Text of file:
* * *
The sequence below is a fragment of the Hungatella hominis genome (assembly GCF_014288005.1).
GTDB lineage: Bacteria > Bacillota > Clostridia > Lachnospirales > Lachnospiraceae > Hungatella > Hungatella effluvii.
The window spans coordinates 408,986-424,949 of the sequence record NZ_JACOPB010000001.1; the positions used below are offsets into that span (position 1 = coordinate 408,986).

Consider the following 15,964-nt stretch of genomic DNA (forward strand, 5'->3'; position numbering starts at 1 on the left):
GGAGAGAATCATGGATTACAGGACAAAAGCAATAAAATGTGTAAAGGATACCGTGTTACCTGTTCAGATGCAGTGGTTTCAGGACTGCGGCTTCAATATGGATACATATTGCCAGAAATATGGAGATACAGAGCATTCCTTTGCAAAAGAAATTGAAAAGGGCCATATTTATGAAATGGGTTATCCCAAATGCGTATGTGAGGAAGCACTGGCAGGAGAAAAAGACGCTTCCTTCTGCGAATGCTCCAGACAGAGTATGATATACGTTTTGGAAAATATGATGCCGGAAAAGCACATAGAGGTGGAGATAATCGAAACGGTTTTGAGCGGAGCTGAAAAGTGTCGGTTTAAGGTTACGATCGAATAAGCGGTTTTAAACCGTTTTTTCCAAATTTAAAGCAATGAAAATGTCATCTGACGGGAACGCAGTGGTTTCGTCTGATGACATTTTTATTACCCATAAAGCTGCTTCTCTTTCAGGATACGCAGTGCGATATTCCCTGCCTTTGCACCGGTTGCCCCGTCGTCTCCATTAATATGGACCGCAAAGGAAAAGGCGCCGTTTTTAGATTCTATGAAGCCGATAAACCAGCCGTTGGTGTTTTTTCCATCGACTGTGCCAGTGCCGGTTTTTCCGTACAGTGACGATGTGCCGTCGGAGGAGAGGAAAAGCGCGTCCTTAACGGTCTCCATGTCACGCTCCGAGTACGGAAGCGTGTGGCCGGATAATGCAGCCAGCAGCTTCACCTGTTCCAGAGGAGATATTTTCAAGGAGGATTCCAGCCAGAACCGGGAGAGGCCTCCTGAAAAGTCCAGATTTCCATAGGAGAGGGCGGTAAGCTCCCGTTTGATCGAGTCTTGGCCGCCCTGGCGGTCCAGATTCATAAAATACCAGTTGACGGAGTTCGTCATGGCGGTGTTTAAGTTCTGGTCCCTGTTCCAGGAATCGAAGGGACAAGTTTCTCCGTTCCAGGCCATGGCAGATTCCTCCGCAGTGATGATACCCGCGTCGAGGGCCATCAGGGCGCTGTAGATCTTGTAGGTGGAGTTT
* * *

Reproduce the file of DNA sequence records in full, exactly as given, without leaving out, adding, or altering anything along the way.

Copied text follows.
The sequence below is a fragment of the Hungatella hominis genome (assembly GCF_014288005.1).
GTDB lineage: Bacteria > Bacillota > Clostridia > Lachnospirales > Lachnospiraceae > Hungatella > Hungatella effluvii.
The window spans coordinates 408,986-424,949 of the sequence record NZ_JACOPB010000001.1; the positions used below are offsets into that span (position 1 = coordinate 408,986).

Consider the following 15,964-nt stretch of genomic DNA (forward strand, 5'->3'; position numbering starts at 1 on the left):
GGAGAGAATCATGGATTACAGGACAAAAGCAATAAAATGTGTAAAGGATACCGTGTTACCTGTTCAGATGCAGTGGTTTCAGGACTGCGGCTTCAATATGGATACATATTGCCAGAAATATGGAGATACAGAGCATTCCTTTGCAAAAGAAATTGAAAAGGGCCATATTTATGAAATGGGTTATCCCAAATGCGTATGTGAGGAAGCACTGGCAGGAGAAAAAGACGCTTCCTTCTGCGAATGCTCCAGACAGAGTATGATATACGTTTTGGAAAATATGATGCCGGAAAAGCACATAGAGGTGGAGATAATCGAAACGGTTTTGAGCGGAGCTGAAAAGTGTCGGTTTAAGGTTACGATCGAATAAGCGGTTTTAAACCGTTTTTTCCAAATTTAAAGCAATGAAAATGTCATCTGACGGGAACGCAGTGGTTTCGTCTGATGACATTTTTATTACCCATAAAGCTGCTTCTCTTTCAGGATACGCAGTGCGATATTCCCTGCCTTTGCACCGGTTGCCCCGTCGTCTCCATTAATATGGACCGCAAAGGAAAAGGCGCCGTTTTTAGATTCTATGAAGCCGATAAACCAGCCGTTGGTGTTTTTTCCATCGACTGTGCCAGTGCCGGTTTTTCCGTACAGTGACGATGTGCCGTCGGAGGAGAGGAAAAGCGCGTCCTTAACGGTCTCCATGTCACGCTCCGAGTACGGAAGCGTGTGGCCGGATAATGCAGCCAGCAGCTTCACCTGTTCCAGAGGAGATATTTTCAAGGAGGATTCCAGCCAGAACCGGGAGAGGCCTCCTGAAAAGTCCAGATTTCCATAGGAGAGGGCGGTAAGCTCCCGTTTGATCGAGTCTTGGCCGCCCTGGCGGTCCAGATTCATAAAATACCAGTTGACGGAGTTCGTCATGGCGGTGTTTAAGTTCTGGTCCCTGTTCCAGGAATCGAAGGGACAAGTTTCTCCGTTCCAGGCCATGGCAGATTCCTCCGCAGTGATGATACCCGCGTCGAGGGCCATCAGGGCGCTGTAGATCTTGTAGGTGGAGTTT